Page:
On August 12, 2011, an unidentified physician’s assistant completed a form concerning Plaintiff’s ability to perform physical activities. (Tr. 299-302). While the limitations articulated by the physician’s assistant were largely consistent with the ALJ’s RFC determination, the physician’s assistant disagreed with the ALJ in one significant respect. As noted above, the ALJ concluded that Plaintiff was capable of performing sedentary work, the definition of which includes the ability to stand/walk for two hours and sit for six hours during an 8-hour workday. The physician’s assistant, however, reported that during an 8-hour workday, Plaintiff can sit, stand, and walk for only one hour each. (Tr. 299). The ALJ afforded “little” weight to this assessment. (Tr. 26). Plaintiff asserts that he is entitled to relief because the ALJ improperly assessed the opinion in question.

The requirement that an ALJ articulate “good reasons” for affording less than controlling weight to a care provider’s opinion only applies to opinions rendered by acceptable medical sources. See, e.g., Smith v. Commissioner of Social Security, 482 F.3d 873, 876 (6th Cir. 2007). A physician’s assistant, however, is not considered an acceptable medical source. See 20 C.F.R. §§ 404.1502; 404.1513(a); Dykes v. Colvin, 2014 WL 585319 at *3 (W.D. Ky., Feb. 13, 2014). Nevertheless, physician’s assistants and other unacceptable medical sources, are permitted to offer statements regarding “the severity of [a claimant’s] impairment(s) and how [such] affects [her] ability to work.” See, e.g., 20 C.F.R. §§ 404.1513(d); 416.913(d). While such statements can never be afforded controlling weight, the ALJ must evaluate such by reference to the factors identified above. See, e.g., Gayheart, 710 F.3d at 378 (“[t]he factors set forth in 20 C.F.R. § 404.1527. . .represent basic principles that apply to the consideration of all opinions from medical sources. . .who have seen the individual in their professional capacity”).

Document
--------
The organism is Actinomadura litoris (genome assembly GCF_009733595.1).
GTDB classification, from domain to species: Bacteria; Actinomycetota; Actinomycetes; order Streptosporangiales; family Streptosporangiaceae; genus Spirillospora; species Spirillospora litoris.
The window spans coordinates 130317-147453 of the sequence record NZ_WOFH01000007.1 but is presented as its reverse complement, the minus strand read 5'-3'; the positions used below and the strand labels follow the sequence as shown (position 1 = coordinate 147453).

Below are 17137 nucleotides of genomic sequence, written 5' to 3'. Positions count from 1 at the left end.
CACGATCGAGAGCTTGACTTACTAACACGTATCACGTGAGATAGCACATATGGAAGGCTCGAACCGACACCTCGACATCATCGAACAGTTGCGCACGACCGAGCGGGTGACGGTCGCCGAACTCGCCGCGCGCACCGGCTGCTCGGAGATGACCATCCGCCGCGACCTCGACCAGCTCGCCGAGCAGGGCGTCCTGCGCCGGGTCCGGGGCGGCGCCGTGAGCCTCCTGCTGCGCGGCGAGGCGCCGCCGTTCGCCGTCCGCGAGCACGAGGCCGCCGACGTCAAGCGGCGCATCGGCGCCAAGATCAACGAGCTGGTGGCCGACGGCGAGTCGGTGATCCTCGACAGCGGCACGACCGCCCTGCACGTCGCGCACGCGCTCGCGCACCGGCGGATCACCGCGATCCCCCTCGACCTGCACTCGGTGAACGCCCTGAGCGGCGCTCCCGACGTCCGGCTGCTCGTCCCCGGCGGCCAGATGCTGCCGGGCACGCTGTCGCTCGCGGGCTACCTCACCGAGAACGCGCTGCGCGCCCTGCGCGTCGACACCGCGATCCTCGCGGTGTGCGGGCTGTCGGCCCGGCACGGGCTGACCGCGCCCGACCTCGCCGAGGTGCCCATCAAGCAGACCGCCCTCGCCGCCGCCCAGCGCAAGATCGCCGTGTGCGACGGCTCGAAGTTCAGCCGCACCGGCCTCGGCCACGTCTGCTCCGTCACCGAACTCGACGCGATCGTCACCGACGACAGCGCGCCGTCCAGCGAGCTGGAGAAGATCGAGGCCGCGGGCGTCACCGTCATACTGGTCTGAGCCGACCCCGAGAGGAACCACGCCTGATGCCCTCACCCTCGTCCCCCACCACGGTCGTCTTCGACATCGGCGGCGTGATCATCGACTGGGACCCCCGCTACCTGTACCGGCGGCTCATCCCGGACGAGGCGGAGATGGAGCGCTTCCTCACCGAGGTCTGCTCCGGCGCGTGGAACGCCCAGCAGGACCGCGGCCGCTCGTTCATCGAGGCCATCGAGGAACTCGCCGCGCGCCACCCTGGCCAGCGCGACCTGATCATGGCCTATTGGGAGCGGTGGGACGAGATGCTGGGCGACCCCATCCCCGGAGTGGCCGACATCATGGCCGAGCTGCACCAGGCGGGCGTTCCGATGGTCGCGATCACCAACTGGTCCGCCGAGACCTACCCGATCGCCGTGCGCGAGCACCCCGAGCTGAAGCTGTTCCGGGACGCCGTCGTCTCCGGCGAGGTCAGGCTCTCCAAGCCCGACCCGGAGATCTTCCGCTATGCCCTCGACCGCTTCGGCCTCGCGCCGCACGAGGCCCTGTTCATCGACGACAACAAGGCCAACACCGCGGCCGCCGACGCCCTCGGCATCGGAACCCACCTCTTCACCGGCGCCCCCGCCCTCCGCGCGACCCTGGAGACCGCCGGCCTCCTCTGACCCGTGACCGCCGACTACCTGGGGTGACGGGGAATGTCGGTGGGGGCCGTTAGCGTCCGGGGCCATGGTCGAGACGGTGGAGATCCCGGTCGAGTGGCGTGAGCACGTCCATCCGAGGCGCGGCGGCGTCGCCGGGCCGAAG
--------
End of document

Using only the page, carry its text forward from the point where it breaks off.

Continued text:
In assessing the opinion in question, the ALJ first noted that such was not provided by an acceptable medical source. The form in question was clearly signed by a physician’s assistant and there is no indication that any physician (or other acceptable medical source) subsequently adopted or ratified the opinion in question. Plaintiff does not dispute this, but instead argues that “in today’s modern medical world, ” a physician’s assistant “may well be the only ‘primary care source’ that an impoverished or uninsured person might meet.” The Court does not dispute the general accuracy of Plaintiff’s assertion. Nevertheless, such does not negate the fact that the Social Security Administration has concluded that opinions from physician’s assistants are to be evaluated differently from opinions rendered by medical doctors. Moreover, the ALJ can hardly be faulted for assessing the opinion in question pursuant to the standards articulated by the Social Security Administration. In this regard, the ALJ considered the opinion in question and determined that it was contradicted by the evidence of record. As the evidence detailed in the preceding section indicates, this conclusion is supported by substantial evidence.